From Himal Southasian, Volume 11, Number 9 (SEP 1998)
I.A. Rehman is journalist and chair of the Human Rights Commission of Pakistan as well as of the Pakistan-India Peoples’ Forum for Peace and Democracy. He was interviewed by Kanak Mani Dixit.
Who is to be blamed for the continuing distance between South Asian peoples?
The ruling elite of South Asia, in whose interest it is to keep the people of the region apart. The elite would like to erase all history. You see, when politics was communalised, history too got communalised. Some of the seeds of confrontation were of course sown by the British themselves. To my mind, successive governments of India and Pakistan have been following the politics of the early 1930s. Instead of making a clean break from the troubled past, they want that past to be alive.
At the turn of century, India represented a unity of people with a shared history and a common purpose of ousting alien rulers. People subscribing to different religions had lived together for many centuries and a considerable cultural intermingling had taken place. Back then, to my mind, there was something like an Indian people, an Indian character, and something like an Indian hope. Unfortunately, the failure of the political leadership in the third decade of this century led the people of India up the path of mutual hatred.
Do you see some kind of federation as the ultimate future of the South Asian countries?
We should not jump the gun, for when we do so we alarm those in the establishment. Firstly, we have the difficult task of convincing the custodians of power that their confrontationist attitude, which ignores the geographical, cultural and economic pulls within the region, actually does grave harm to their own long-term interests. The inter-state conflicts have drained our societies of so much resources. If these conflicts were resolved, the elites themselves would be more honestly and securely ensconced in power. Today, they all rule by usurpation and imposition rather than by popular will. We should have been building schools, hospitals and industries rather than lapsing into this stupidity of testing nuclear devices.
The ruling elite of our countries have created such a cage for themselves and their societies, inventing disputes and keeping them alive, distorting the history books, destroying the education system, creating refugee problems, and making it difficult for us to talk to each other or meet each other. They will start air services but for the ordinary person, railway travel is ever-more difficult. Postcards will not reach their destinations in India or Pakistan, but the rich can always pick up the phone and dial Karachi or Bombay. A poor family in Karachi has to travel a thousand miles overland to get an Indian visa, but the Karachi rich have no problem in flying to New Delhi to buy dahej [dowry] for their daughter’s wedding. SAARC promises no visa requirement if you are an MP or a judge of the high court, but they come from the very category of people responsible for creating the confrontation amongst us!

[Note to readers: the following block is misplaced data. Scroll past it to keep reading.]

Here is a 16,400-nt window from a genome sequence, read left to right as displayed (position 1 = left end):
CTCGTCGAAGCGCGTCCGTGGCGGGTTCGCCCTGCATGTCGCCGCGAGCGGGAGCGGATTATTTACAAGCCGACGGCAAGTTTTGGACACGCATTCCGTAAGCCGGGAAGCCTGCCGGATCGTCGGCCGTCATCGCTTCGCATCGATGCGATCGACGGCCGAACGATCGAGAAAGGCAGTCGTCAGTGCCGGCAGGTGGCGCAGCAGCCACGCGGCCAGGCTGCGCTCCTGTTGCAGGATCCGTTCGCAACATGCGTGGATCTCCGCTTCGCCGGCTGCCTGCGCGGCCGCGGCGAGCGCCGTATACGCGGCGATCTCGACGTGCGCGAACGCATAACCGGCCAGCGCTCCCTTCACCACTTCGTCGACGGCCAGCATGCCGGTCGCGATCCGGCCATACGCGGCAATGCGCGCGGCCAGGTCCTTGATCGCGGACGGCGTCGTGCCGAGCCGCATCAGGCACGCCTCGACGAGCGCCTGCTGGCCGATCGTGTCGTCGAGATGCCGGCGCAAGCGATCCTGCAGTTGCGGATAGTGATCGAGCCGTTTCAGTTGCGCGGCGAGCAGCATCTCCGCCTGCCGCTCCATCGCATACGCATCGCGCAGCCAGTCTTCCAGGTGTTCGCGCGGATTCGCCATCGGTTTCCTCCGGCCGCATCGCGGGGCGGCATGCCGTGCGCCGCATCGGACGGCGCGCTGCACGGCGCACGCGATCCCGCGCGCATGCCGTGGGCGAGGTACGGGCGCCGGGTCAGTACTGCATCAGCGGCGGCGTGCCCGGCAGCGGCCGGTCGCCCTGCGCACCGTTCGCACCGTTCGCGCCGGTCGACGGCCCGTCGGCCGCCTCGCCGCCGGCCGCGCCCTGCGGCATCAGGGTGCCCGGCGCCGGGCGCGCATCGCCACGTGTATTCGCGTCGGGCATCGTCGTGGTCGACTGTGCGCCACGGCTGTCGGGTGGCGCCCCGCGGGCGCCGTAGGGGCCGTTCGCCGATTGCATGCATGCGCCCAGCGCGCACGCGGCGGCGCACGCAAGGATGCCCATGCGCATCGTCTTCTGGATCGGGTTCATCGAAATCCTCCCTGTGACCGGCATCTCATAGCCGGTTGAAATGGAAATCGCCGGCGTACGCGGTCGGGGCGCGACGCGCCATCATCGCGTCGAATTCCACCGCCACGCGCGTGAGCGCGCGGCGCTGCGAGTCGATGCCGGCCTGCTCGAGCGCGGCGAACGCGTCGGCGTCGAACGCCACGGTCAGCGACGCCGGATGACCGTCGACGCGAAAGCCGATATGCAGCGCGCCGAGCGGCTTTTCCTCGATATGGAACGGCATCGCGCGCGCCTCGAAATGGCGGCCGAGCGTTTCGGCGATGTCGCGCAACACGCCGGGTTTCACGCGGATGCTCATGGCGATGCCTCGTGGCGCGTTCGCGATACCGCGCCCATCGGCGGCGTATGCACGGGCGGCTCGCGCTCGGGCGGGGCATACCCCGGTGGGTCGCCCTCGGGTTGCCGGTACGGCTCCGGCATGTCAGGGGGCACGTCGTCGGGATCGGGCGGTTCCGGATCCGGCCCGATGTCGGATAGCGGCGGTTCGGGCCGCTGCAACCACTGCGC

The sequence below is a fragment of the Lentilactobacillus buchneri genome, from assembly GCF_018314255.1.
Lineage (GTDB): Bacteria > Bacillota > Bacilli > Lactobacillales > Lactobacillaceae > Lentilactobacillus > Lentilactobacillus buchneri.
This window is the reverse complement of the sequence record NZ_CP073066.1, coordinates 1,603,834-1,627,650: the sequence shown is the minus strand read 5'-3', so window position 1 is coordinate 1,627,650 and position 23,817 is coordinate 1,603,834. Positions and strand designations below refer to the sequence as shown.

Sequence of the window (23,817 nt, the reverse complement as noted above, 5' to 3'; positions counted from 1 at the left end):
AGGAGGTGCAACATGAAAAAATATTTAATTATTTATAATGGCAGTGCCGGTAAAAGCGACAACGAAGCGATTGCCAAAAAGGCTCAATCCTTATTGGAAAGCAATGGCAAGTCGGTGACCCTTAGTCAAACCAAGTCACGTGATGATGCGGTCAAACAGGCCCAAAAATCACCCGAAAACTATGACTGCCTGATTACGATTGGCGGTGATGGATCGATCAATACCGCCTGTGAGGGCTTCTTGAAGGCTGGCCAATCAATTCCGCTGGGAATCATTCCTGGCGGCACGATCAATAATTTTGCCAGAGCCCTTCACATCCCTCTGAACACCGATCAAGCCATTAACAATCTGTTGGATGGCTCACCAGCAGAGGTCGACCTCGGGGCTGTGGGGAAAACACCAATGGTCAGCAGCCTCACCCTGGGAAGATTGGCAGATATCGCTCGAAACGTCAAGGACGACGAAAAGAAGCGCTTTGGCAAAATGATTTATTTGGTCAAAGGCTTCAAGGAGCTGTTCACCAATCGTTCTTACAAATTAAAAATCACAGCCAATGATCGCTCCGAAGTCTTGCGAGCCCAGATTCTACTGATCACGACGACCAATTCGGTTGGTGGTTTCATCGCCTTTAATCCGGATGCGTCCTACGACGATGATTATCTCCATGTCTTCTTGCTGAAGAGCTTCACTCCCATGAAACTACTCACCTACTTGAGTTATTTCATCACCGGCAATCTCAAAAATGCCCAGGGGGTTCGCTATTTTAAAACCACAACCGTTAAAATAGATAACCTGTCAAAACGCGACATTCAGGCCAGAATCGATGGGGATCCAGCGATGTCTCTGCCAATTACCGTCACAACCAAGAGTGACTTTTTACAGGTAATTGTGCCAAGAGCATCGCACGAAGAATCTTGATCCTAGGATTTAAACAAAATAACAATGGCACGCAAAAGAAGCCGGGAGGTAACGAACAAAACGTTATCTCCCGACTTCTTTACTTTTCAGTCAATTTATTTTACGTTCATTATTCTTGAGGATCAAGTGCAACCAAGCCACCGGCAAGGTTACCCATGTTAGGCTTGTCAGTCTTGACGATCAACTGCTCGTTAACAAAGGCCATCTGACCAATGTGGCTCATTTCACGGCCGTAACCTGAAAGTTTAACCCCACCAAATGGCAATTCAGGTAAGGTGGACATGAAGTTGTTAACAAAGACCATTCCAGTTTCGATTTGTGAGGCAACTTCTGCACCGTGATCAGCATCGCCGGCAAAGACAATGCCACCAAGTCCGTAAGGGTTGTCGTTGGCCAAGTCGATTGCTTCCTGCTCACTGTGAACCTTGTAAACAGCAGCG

So who would you ease the visa requirements for?
For school children! Why should they need visas to go on tours from Pakistan to India, from India to Bangladesh? The only fear of the establishment is that the children will discover that the hatred inculcated by the history books has no basis in fact.
Who are the ruling elites that you refer to?
Firstly, there are the politicians. Those who have forgotten how to compete on a positive platform and, for sheer survival, have to create hot spots and flashpoints where there are none. Then there is the civil and military bureaucracy, among whom there is also a vested interest in defence spending. As far as businessmen are concerned, many have surrendered to state patronage. In Pakistan, for example, there is no genuine industrial bourgeoisie, and all industry and trade have developed and been diverted elsewhere on the premise that Pakistan and India will never be friends. Normal trade and economic relations, therefore, are not in the interest of such vested business interests. The system of patronage would change.
Who are the other culprits?
Academia is part of the problem, for the direct and indirect control by government has brought most scholarship to heel. Academics do not feel free to express themselves, and there are some countries where the law prohibits university professors from expressing opinions on matters of the day. As far as the press is concerned, it is also part of the problem when the newspapers only publish what is bad about the neighbouring country.
Are there not some good trends in the media?
Yes, satellite television, for all its problems, is helping in demolishing some of the mutual myths. This is help from an unexpected quarter, for the electronic media is helping Indians, Pakistanis and Bangladeshis understand their neighbours. I would only hope that these channels will soon be available to enterprising people who can uplink truly South Asian programmes. This would also help do away with some of the vulgarity that we see at the moment. Meanwhile, I have heard that a Punjabi channel is to be launched, which is sure to bring the population on the two sides of the India-Pakistan border a little closer. This will have a good impact on all of South Asia.
Where did we take the wrong turn in the Subcontinent?